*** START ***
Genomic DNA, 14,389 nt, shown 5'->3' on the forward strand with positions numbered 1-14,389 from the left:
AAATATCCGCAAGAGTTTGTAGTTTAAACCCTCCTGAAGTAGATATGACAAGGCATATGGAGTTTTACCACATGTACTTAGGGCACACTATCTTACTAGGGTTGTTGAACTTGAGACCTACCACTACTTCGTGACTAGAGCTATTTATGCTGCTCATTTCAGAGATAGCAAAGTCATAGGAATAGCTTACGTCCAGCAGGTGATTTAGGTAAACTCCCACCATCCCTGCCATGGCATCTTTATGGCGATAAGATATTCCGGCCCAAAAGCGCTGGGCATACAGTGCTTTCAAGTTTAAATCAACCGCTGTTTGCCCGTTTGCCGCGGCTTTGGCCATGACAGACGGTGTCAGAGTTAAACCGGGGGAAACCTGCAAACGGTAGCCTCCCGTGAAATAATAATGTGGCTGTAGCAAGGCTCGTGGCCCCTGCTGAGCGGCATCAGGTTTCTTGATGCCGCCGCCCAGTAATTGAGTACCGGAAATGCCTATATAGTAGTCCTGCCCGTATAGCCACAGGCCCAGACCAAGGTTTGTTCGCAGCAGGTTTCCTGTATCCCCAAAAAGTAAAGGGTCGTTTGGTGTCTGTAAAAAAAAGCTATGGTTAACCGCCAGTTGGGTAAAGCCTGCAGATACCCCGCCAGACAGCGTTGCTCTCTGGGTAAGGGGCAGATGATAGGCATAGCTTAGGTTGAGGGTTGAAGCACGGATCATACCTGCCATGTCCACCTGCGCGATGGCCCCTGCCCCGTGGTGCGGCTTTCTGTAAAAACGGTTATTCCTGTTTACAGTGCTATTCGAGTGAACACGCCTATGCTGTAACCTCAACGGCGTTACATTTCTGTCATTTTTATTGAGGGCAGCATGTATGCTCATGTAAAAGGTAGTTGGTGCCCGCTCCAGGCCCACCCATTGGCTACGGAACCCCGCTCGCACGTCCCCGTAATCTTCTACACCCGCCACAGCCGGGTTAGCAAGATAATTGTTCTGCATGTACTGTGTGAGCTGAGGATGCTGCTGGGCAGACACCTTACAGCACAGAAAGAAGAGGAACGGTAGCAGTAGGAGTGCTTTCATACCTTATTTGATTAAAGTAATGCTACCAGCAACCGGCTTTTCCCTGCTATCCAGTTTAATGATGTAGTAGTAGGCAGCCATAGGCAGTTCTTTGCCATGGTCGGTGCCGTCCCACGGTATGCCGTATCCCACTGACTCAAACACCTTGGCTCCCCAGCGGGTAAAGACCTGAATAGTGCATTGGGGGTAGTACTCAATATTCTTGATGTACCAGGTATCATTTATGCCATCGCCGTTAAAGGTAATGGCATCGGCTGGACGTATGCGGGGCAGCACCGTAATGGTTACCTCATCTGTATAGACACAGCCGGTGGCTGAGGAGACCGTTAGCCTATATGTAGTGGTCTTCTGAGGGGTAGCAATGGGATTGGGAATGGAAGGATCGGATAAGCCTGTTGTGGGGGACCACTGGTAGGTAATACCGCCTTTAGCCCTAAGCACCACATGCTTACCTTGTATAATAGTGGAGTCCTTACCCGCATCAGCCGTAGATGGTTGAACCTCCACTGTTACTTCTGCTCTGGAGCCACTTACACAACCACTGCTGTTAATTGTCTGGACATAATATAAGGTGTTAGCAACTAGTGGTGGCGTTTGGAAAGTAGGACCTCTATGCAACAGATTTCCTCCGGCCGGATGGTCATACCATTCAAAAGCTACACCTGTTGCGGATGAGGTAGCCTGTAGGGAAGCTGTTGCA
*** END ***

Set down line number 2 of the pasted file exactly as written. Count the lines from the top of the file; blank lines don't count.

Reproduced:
AAATATCCGCAAGAGTTTGTAGTTTAAACCCTCCTGAAGTAGATATGACAAGGCATATGGAGTTTTACCACATGTACTTAGGGCACACTATCTTACTAGGGTTGTTGAACTTGAGACCTACCACTACTTCGTGACTAGAGCTATTTATGCTGCTCATTTCAGAGATAGCAAAGTCATAGGAATAGCTTACGTCCAGCAGGTGATTTAGGTAAACTCCCACCATCCCTGCCATGGCATCTTTATGGCGATAAGATATTCCGGCCCAAAAGCGCTGGGCATACAGTGCTTTCAAGTTTAAATCAACCGCTGTTTGCCCGTTTGCCGCGGCTTTGGCCATGACAGACGGTGTCAGAGTTAAACCGGGGGAAACCTGCAAACGGTAGCCTCCCGTGAAATAATAATGTGGCTGTAGCAAGGCTCGTGGCCCCTGCTGAGCGGCATCAGGTTTCTTGATGCCGCCGCCCAGTAATTGAGTACCGGAAATGCCTATATAGTAGTCCTGCCCGTATAGCCACAGGCCCAGACCAAGGTTTGTTCGCAGCAGGTTTCCTGTATCCCCAAAAAGTAAAGGGTCGTTTGGTGTCTGTAAAAAAAAGCTATGGTTAACCGCCAGTTGGGTAAAGCCTGCAGATACCCCGCCAGACAGCGTTGCTCTCTGGGTAAGGGGCAGATGATAGGCATAGCTTAGGTTGAGGGTTGAAGCACGGATCATACCTGCCATGTCCACCTGCGCGATGGCCCCTGCCCCGTGGTGCGGCTTTCTGTAAAAACGGTTATTCCTGTTTACAGTGCTATTCGAGTGAACACGCCTATGCTGTAACCTCAACGGCGTTACATTTCTGTCATTTTTATTGAGGGCAGCATGTATGCTCATGTAAAAGGTAGTTGGTGCCCGCTCCAGGCCCACCCATTGGCTACGGAACCCCGCTCGCACGTCCCCGTAATCTTCTACACCCGCCACAGCCGGGTTAGCAAGATAATTGTTCTGCATGTACTGTGTGAGCTGAGGATGCTGCTGGGCAGACACCTTACAGCACAGAAAGAAGAGGAACGGTAGCAGTAGGAGTGCTTTCATACCTTATTTGATTAAAGTAATGCTACCAGCAACCGGCTTTTCCCTGCTATCCAGTTTAATGATGTAGTAGTAGGCAGCCATAGGCAGTTCTTTGCCATGGTCGGTGCCGTCCCACGGTATGCCGTATCCCACTGACTCAAACACCTTGGCTCCCCAGCGGGTAAAGACCTGAATAGTGCATTGGGGGTAGTACTCAATATTCTTGATGTACCAGGTATCATTTATGCCATCGCCGTTAAAGGTAATGGCATCGGCTGGACGTATGCGGGGCAGCACCGTAATGGTTACCTCATCTGTATAGACACAGCCGGTGGCTGAGGAGACCGTTAGCCTATATGTAGTGGTCTTCTGAGGGGTAGCAATGGGATTGGGAATGGAAGGATCGGATAAGCCTGTTGTGGGGGACCACTGGTAGGTAATACCGCCTTTAGCCCTAAGCACCACATGCTTACCTTGTATAATAGTGGAGTCCTTACCCGCATCAGCCGTAGATGGTTGAACCTCCACTGTTACTTCTGCTCTGGAGCCACTTACACAACCACTGCTGTTAATTGTCTGGACATAATATAAGGTGTTAGCAACTAGTGGTGGCGTTTGGAAAGTAGGACCTCTATGCAACAGATTTCCTCCGGCCGGATGGTCATACCATTCAAAAGCTACACCTGTTGCGGATGAGGTAGCCTGTAGGGAAGCTGTTGCA